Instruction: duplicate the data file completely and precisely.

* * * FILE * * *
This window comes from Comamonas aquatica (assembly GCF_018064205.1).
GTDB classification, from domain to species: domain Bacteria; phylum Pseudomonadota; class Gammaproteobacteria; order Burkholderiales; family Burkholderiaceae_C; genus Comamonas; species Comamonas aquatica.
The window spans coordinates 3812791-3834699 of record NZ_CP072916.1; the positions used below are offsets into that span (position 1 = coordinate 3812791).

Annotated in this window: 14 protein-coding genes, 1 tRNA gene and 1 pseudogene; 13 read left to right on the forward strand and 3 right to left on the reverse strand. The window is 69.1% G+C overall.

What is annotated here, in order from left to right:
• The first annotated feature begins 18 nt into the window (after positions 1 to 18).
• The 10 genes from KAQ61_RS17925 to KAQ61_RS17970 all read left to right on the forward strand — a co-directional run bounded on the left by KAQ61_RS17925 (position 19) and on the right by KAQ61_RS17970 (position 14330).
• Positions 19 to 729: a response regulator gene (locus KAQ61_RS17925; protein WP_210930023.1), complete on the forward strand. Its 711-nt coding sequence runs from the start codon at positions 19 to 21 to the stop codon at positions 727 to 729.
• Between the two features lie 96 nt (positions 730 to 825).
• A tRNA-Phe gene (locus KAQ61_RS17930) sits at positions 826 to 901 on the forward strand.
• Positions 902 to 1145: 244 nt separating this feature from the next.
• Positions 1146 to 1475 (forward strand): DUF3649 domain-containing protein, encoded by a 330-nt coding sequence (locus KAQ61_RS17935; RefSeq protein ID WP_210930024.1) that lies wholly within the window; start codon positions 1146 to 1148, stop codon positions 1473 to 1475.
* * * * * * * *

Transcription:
This window comes from Comamonas aquatica (assembly GCF_018064205.1).
GTDB classification, from domain to species: domain Bacteria; phylum Pseudomonadota; class Gammaproteobacteria; order Burkholderiales; family Burkholderiaceae_C; genus Comamonas; species Comamonas aquatica.
The window spans coordinates 3812791-3834699 of record NZ_CP072916.1; the positions used below are offsets into that span (position 1 = coordinate 3812791).

Annotated in this window: 14 protein-coding genes, 1 tRNA gene and 1 pseudogene; 13 read left to right on the forward strand and 3 right to left on the reverse strand. The window is 69.1% G+C overall.

What is annotated here, in order from left to right:
• The first annotated feature begins 18 nt into the window (after positions 1 to 18).
• The 10 genes from KAQ61_RS17925 to KAQ61_RS17970 all read left to right on the forward strand — a co-directional run bounded on the left by KAQ61_RS17925 (position 19) and on the right by KAQ61_RS17970 (position 14330).
• Positions 19 to 729: a response regulator gene (locus KAQ61_RS17925; protein WP_210930023.1), complete on the forward strand. Its 711-nt coding sequence runs from the start codon at positions 19 to 21 to the stop codon at positions 727 to 729.
• Between the two features lie 96 nt (positions 730 to 825).
• A tRNA-Phe gene (locus KAQ61_RS17930) sits at positions 826 to 901 on the forward strand.
• Positions 902 to 1145: 244 nt separating this feature from the next.
• Positions 1146 to 1475 (forward strand): DUF3649 domain-containing protein, encoded by a 330-nt coding sequence (locus KAQ61_RS17935; RefSeq protein ID WP_210930024.1) that lies wholly within the window; start codon positions 1146 to 1148, stop codon positions 1473 to 1475.